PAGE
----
American Music History Playlist – 1940’s and 1950’s

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American Music History Playlist - 1940's and 1950'sGROM Audio is celebrating the 1940’s and 50’s in American music. This month we have created a playlist that samples some jazz, blues and  Rock&Roll tracks of those decades.

Our playlist begins with relaxing jazz from Miles Davis, an American jazz musician, trumpeter, bandleader, and composer.  Died in 1991, he was considered as one of the most influential and innovative musicians of the 20th century.  Miles Davis, together with his musical groups, was on the forefront of several major developments of jazz music.

The next is an instrumental from Bo Diddley, feature guitar and harmonica. Diddley is a seminal blue’s artists whose steady rhythms and fast tempo influenced many Rock&Roll artists. His music featured the electric guitar and his own unique method of playing, a tight five-accent clave rhythm, known famously as the “Bo Diddley Beat.”

The list also includes two tracks from Richie Valens. The first track is an acoustic rendition of Valen’s classic ballad “Donna,” which is followed by Valen’s most famous song “La Bamba.” This song has had a second round of fame in the 80’s with the popular Valen’s biopic, featuring Lou Diamond Phillips as Valens. Tragically, Valens died, along with Buddy Holly and The Big Bopper, during a plane crash in February 3, 1959. Ritchie Valens was a Mexican-American Rock&Roll star who was one of the pioneering founders of the music during the 50’s.

Our list also includes two tracks from both Chuck Berry and Elvis Presley. Chuck Berry was not only one of the Founding Fathers of Rock&Roll, but he also defined the Guitar Rock sound. His lyrical narratives were prodigious inspirations to artist like the Rolling Stones and Jimmy Hendrix. Elvis Presley, known famously as The King of Rock&Roll, was a prime motivator, along with Founding Father, of Rock. He was able to take blues songs rarely heard at the time and turn them into hits. Songs like “Hound Dog” by Big MaMa Thornton and “That’s Alright Mama” by Arthur “Big Boy” Crudup became major Rock memorable under Presley, who defined the swagger and attitude of Rock&Roll alongside its deep ties with the Blues and Country.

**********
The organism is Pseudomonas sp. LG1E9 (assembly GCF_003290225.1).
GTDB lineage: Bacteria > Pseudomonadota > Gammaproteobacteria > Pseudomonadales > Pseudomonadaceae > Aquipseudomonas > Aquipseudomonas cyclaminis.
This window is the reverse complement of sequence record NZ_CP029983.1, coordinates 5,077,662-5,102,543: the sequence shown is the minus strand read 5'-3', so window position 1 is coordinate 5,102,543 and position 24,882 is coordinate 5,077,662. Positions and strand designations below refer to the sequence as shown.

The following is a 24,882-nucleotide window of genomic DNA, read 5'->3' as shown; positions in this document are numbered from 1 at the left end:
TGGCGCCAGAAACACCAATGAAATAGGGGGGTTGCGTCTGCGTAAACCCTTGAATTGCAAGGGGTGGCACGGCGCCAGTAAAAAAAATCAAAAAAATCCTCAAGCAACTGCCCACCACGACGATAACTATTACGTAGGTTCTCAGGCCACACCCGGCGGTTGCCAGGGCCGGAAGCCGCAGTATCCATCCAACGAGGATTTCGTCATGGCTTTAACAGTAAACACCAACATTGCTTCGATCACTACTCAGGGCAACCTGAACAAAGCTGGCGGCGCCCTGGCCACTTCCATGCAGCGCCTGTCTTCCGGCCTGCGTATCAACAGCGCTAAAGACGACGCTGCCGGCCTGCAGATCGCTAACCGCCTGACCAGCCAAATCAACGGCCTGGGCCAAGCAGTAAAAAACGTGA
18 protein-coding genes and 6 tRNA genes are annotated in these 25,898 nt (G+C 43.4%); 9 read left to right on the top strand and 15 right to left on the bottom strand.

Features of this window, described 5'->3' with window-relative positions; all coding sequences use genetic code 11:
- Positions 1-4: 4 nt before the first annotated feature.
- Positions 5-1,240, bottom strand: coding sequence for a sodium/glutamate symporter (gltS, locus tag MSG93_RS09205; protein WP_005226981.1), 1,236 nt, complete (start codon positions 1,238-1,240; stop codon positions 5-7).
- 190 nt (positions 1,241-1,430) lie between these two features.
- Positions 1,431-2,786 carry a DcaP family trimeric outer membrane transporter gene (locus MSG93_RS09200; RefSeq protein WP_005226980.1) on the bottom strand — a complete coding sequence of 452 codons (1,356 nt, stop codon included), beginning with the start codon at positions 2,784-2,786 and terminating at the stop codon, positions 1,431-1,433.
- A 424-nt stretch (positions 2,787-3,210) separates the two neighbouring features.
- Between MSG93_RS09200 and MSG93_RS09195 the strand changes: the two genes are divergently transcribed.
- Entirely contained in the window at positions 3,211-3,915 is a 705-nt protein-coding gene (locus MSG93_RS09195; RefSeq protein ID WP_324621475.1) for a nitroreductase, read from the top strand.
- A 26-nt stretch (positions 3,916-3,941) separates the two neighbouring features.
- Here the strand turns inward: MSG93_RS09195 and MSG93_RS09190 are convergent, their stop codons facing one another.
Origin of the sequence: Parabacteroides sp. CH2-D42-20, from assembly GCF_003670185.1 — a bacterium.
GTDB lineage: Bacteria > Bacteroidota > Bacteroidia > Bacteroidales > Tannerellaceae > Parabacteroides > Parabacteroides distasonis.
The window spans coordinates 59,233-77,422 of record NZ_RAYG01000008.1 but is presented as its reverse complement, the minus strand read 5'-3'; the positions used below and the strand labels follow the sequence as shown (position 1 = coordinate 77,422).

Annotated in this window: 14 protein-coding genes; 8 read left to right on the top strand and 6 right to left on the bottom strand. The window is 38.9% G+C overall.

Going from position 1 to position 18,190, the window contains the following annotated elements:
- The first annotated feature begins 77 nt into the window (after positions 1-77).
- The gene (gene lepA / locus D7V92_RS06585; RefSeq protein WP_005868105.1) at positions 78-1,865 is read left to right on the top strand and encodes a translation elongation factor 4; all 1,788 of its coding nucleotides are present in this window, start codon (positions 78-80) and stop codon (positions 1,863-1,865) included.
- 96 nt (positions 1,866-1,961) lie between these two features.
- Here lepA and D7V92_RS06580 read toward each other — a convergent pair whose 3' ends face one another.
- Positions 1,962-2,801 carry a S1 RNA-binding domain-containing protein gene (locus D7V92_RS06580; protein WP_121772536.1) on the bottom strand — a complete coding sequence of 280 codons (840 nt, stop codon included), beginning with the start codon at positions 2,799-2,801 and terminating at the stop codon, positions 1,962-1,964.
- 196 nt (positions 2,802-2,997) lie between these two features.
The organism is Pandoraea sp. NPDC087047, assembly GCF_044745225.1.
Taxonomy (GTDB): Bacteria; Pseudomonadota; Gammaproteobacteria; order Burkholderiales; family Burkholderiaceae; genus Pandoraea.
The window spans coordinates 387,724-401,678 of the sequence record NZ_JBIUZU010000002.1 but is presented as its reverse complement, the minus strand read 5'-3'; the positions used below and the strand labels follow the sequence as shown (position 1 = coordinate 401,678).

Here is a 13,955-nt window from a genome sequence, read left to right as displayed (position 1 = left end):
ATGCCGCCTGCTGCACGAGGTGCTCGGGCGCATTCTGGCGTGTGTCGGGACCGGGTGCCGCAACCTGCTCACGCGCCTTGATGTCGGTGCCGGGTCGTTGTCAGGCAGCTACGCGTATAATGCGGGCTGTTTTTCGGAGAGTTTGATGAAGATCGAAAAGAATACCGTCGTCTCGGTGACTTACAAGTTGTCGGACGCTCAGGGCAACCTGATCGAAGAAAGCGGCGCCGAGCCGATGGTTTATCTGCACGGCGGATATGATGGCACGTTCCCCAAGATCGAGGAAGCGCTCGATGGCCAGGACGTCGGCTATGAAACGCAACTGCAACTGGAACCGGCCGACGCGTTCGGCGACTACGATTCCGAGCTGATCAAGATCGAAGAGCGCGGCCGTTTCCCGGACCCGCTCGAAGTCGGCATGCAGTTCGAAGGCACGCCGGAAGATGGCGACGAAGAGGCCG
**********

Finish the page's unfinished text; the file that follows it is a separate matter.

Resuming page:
In 1952 Bill Haley founded “Bill Haley and His Comets”, an American Rock&Roll band that continued playing until Haley’s death in 1981. The group became extremely popular, and between 1954 and 1956, it placed nine singles into the Top 20 and three more in the Top Ten. They were one of the first white musicians to bring Rock&Roll to the American people and around the world. They were revolutionaries of their time, with their plaid dinner jackets and exuberant stage behavior .  Bill Haley was given a star on the Hollywood Walk of Fame.  His “Rock Around the Clock”  became one of the most important records in rock and roll history.

Chuck Berry’s famous “Johnny B. Goode” (Go Johnny go) was written by him in 1955. The song is about a poor country boy that plays a guitar “just like ringing a bell”.  The song was released in 1958, and was a major hit among both white and black audiences.  In the beloved “Back to the Future” movie Marty McFly performs this song with the fictional band at the high school dance.  During Marty’s performance, Marvin, the fictional band’s frontman, calls his cousin Chuck and tells him that it might be the “new sound” that Chuck was looking for.

In our playlist jazz is also represented by Louis Armstrong and Gene Kruppa.  Louis Armstrong was one of the most influential figures in jazz music history. His career spanned from 1920 to 1960, covering many different eras of jazz.  “Mack the Knife” song, featured in our playlist, was introduced to the United States hit parade by Louis Armstrong in 1956.  However the song is most closely associated with Bobby Darin, who recorded it in 1958.  We hope you will enjoy Armstrong’s version of it.

Gene Kruppa, an American jazz and big band drummer band leader, actor, and composer.  His unique drum technique is featured in our playlist. He was famous for the ability to execute rim shots (hitting the rim and drumhead at the same time) with distinct precision. His precise control over the rim shots has been widely influential and imitated.   In September 1952 Kruppa and fellow drummer Buddy Rich were invited to perform a ‘drum battle’ at the Carnegie Hall Jazz at the Philharmonic concert. Further drum battles took place at subsequent JATP concerts; the two drummers also faced off in a number of television broadcasts and other venues. Kruppa and Rich recorded two studio albums together, in 1955 and 1962.

This small list of tracks is part of GROM Audio’s celebration of American Music in the 20 Century. Each month GROM will be covering two different decades of the 20th Century. Keep your eyes peeled for the next addition.

Enjoy the November Playlist at


  1. Wikipedia